Sriboonruang is an amateur Muay Thai fighter in New York City and the founder of Rawsome Treats, a raw, vegan dessert business. Her first fight was in Philadelphia in 2010, when she was 33-years-old, the age when most fighters are retiring because the sport is so physically brutal on the body. It is literally young man’s game, with Thai Buddhist tradition dictating that women should not stand in the ring. It is only in recent history that women have started competing in the national stadiums. Sriboonruang has had 10 fights so far, a formible accomplishment.
Growing up in Thailand, Sriboonruang wasn’t interested in Muay Thai, despite the fact that it’s the national sport. Many Thais are obsessed the way Americans are with baseball, and, like Little League, kids start training young. Muay Thai fighting differs from other types of boxing in that fighters wear boxing gloves and fight barefoot. It’s called “the art of eight limbs” because your weapons are fists, elbows, knees, and shins.
After moving to the U.S. in 2005 for photography work, Sriboonruang was drawn to the small universe of her native culture in the Muay Thai gyms of NYC. “When I called my mom and told her I was doing Muay Thai, she didn’t say anything. She was quiet. I was so scared she was mad or something, and then she says, ‘Your grandfather was nak muay’ [a Muay Thai boxer]. I never knew that.”
Later, in Sriboonruang’s kitchen, I watch her make our post-training lunch. She makes two bowls, starting with quinoa cooked in the rice cooker and oven-roasted slices of squash dusted with cinnamon. She chops fresh cucumber and red bell pepper. “Do you like spicy or not spicy?” she asks, combining green curry, miso paste, coconut nectar and homemade cashew milk in a blender pitcher and gives it a whir. “I always have cashew milk,” she explains. “It’s so much less work than almond milk.” She pours the frothy liquid over our bowls and lunch is served in under 10 minutes. The flavors are strong and fresh. The curry’s heat is balanced by the cool vegetables.
Sriboonruang used to be a vegetarian who occasionally ate dairy and meat. “When I’m talking about meat, I’m talking about fried chicken,” she clarifies. A few years ago, she was on a 14-day juice diet to cut weight for a fight. She was doing multiple sessions each day of sparring, pad work, clinch, sprints, weight training, and three-mile runs. “I didn’t skip training, and I broke my personal record running.” She’s been vegan ever since.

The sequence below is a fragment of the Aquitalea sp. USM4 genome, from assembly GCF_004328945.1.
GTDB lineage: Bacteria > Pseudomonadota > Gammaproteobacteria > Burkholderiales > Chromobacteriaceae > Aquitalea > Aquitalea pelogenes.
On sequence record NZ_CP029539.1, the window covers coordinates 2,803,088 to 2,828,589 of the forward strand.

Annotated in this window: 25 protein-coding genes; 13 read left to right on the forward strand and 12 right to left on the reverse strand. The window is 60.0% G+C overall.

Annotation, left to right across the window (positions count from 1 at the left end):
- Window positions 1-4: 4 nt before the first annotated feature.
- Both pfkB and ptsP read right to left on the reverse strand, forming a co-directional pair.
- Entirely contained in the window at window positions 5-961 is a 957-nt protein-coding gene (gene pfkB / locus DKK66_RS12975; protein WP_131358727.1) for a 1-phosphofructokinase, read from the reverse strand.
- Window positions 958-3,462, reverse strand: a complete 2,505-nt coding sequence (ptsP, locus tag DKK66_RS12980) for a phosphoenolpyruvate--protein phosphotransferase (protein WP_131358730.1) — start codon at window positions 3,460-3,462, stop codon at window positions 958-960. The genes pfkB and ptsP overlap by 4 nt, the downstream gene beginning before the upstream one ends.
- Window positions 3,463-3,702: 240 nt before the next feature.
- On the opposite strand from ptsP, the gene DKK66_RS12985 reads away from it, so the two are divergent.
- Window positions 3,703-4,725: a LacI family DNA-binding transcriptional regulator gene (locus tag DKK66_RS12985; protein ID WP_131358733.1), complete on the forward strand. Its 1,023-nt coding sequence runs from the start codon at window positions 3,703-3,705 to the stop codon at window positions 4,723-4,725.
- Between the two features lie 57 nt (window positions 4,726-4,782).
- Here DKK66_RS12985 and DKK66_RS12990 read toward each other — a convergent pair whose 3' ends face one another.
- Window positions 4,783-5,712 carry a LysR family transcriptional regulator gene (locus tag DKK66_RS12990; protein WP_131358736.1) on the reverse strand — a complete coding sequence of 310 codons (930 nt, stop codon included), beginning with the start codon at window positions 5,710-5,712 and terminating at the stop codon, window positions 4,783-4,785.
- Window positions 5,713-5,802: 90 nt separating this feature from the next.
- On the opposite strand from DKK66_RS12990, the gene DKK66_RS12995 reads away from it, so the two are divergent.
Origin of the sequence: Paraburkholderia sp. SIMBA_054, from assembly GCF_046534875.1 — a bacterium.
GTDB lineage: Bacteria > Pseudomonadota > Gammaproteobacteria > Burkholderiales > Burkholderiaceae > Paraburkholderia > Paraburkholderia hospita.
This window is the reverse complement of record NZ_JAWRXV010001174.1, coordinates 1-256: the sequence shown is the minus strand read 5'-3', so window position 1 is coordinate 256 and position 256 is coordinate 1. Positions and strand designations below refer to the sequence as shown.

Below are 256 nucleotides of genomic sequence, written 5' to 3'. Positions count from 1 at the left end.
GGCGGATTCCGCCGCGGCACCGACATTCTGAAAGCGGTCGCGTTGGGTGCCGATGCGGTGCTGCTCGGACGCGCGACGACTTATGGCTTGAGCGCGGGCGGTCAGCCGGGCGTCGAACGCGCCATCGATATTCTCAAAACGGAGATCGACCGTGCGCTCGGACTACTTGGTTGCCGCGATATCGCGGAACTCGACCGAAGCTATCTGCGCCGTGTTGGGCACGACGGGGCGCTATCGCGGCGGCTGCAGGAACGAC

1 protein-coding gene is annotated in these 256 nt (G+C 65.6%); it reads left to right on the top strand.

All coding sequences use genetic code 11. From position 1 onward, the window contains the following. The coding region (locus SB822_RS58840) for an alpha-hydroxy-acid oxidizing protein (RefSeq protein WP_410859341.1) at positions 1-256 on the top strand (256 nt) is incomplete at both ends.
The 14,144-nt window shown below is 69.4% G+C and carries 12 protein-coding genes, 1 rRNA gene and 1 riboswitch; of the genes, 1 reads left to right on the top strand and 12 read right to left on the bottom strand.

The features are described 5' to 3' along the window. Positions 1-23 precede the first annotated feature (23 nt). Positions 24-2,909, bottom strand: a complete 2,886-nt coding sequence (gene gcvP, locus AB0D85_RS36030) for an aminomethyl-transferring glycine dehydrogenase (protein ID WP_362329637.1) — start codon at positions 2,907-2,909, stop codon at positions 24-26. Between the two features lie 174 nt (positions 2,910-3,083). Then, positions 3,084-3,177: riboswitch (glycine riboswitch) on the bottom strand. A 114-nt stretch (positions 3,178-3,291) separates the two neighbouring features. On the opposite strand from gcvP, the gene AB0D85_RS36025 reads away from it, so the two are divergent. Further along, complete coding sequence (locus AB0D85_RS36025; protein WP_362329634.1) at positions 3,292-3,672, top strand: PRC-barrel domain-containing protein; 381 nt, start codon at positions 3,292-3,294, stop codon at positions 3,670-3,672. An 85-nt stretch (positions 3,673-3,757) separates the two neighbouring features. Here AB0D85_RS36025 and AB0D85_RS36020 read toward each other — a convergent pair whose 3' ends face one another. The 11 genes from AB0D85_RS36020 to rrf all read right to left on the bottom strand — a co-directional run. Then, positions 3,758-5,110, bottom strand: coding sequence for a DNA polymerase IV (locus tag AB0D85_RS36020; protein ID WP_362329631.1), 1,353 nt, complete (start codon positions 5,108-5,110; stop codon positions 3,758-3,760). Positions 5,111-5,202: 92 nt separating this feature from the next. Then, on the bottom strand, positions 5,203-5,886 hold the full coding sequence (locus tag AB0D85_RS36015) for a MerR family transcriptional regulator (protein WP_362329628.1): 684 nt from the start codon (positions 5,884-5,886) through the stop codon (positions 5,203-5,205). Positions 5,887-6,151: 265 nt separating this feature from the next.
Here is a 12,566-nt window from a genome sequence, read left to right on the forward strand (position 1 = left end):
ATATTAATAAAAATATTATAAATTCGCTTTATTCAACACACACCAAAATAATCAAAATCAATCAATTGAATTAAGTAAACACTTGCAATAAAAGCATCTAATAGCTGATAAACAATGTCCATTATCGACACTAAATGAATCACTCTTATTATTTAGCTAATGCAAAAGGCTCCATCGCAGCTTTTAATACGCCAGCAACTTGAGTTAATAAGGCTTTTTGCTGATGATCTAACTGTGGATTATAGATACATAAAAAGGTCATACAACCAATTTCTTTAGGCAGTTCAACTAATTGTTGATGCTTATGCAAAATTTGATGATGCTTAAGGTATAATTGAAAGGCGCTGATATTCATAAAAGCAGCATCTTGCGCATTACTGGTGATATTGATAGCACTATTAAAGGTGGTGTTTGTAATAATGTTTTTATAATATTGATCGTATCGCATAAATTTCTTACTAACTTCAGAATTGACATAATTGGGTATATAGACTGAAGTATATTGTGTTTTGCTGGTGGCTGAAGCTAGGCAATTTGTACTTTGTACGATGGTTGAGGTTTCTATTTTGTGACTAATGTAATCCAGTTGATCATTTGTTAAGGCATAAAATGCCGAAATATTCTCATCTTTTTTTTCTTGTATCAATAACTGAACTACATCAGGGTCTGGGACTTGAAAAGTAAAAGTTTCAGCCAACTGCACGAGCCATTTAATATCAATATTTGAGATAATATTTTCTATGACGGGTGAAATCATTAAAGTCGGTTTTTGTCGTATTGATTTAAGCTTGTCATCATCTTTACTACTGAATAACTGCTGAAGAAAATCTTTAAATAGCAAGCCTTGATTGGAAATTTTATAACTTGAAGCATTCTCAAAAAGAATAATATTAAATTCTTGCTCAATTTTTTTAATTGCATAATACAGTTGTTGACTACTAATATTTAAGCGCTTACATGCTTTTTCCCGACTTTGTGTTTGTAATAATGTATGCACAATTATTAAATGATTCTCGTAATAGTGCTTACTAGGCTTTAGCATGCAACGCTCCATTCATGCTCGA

Her iPhone buzzes on the counter with a text message from a customer ordering one of her frozen pies. Sriboonruang describes her four-year-old vegan dessert business as her current fight. It started with her husband’s favorite banana cream pie. “I made him the pie from a recipe on the internet. It was delicious, but what’s in there?” She substituted the dairy with homemade nut milks, coconut cream, and nectar, creating vegan recipes good enough to eat during fight camp.
She shared her experiments with friends, and their friends’ friends, then suddenly Sriboonruang was giving vegan cooking classes, launching a website, and selling to Thai and vegetarian restaurants. Rawsome Treats specializes in frozen desserts with the creamy texture of ice cream on top of crumbly cookie-like crust. She offers classic flavors like mint chocolate, red velvet and tiramisu. In the summertime, she adds lychee. In the fall, it’s the persimmon pie.
The unexpected demand has her working around the clock, struggling to keep up simultaneously with demand and expansion. “Honestly, I don’t have much time to train—I’m dying,” she said. “But I’m not complaining because this is much better than to have no sales.” She’s hoping to find a space in lower Manhattan to open a store this year.
Sriboonruang is happily surprised by the broader market for her paleo friendly, vegan treats, which are free of any gluten, soy or refined sugar, but her heart is really in the gym. “When you are dying from weight cutting and training, and you can eat something delicious: That’s what I want for all my friends who are fighters.”
At her apartment, I turn my attention to the slice of frozen chocolate raspberry pie that has been slowly tempering while we talk. I try the fruit layer, then the chocolate, then both together. I’m surprised by the vibrancy of the raspberry and the creaminess of the chocolate. It’s not too sweet, not too cold, but maybe it’s too small a piece. While Sriboonruang talks, I eat without stopping until it is gone.